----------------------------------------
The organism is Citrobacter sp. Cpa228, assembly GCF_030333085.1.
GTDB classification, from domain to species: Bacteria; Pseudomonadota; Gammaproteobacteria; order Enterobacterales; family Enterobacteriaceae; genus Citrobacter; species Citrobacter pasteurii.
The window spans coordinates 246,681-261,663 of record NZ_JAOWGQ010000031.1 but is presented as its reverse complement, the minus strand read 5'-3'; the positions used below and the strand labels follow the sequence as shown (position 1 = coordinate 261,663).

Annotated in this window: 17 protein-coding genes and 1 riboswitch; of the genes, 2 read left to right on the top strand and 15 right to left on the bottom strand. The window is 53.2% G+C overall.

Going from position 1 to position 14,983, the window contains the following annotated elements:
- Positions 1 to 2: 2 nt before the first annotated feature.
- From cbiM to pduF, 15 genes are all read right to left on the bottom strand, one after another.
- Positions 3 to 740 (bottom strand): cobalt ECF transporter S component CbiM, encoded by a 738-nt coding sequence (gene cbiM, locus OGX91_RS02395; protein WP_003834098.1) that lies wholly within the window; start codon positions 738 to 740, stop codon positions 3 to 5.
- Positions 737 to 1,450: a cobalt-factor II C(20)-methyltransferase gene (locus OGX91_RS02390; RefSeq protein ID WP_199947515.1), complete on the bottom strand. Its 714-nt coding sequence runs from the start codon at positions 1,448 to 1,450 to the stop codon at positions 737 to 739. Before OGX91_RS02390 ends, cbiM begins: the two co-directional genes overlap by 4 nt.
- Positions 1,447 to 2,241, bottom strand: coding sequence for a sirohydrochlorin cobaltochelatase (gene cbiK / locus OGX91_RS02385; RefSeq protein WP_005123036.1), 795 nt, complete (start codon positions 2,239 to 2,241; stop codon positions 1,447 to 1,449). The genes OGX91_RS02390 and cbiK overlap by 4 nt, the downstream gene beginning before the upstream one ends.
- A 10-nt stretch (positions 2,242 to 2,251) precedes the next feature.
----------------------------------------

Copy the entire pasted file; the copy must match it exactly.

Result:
The organism is Citrobacter sp. Cpa228, assembly GCF_030333085.1.
GTDB classification, from domain to species: Bacteria; Pseudomonadota; Gammaproteobacteria; order Enterobacterales; family Enterobacteriaceae; genus Citrobacter; species Citrobacter pasteurii.
The window spans coordinates 246,681-261,663 of record NZ_JAOWGQ010000031.1 but is presented as its reverse complement, the minus strand read 5'-3'; the positions used below and the strand labels follow the sequence as shown (position 1 = coordinate 261,663).

Annotated in this window: 17 protein-coding genes and 1 riboswitch; of the genes, 2 read left to right on the top strand and 15 right to left on the bottom strand. The window is 53.2% G+C overall.

Going from position 1 to position 14,983, the window contains the following annotated elements:
- Positions 1 to 2: 2 nt before the first annotated feature.
- From cbiM to pduF, 15 genes are all read right to left on the bottom strand, one after another.
- Positions 3 to 740 (bottom strand): cobalt ECF transporter S component CbiM, encoded by a 738-nt coding sequence (gene cbiM, locus OGX91_RS02395; protein WP_003834098.1) that lies wholly within the window; start codon positions 738 to 740, stop codon positions 3 to 5.
- Positions 737 to 1,450: a cobalt-factor II C(20)-methyltransferase gene (locus OGX91_RS02390; RefSeq protein ID WP_199947515.1), complete on the bottom strand. Its 714-nt coding sequence runs from the start codon at positions 1,448 to 1,450 to the stop codon at positions 737 to 739. Before OGX91_RS02390 ends, cbiM begins: the two co-directional genes overlap by 4 nt.
- Positions 1,447 to 2,241, bottom strand: coding sequence for a sirohydrochlorin cobaltochelatase (gene cbiK / locus OGX91_RS02385; RefSeq protein WP_005123036.1), 795 nt, complete (start codon positions 2,239 to 2,241; stop codon positions 1,447 to 1,449). The genes OGX91_RS02390 and cbiK overlap by 4 nt, the downstream gene beginning before the upstream one ends.
- A 10-nt stretch (positions 2,242 to 2,251) precedes the next feature.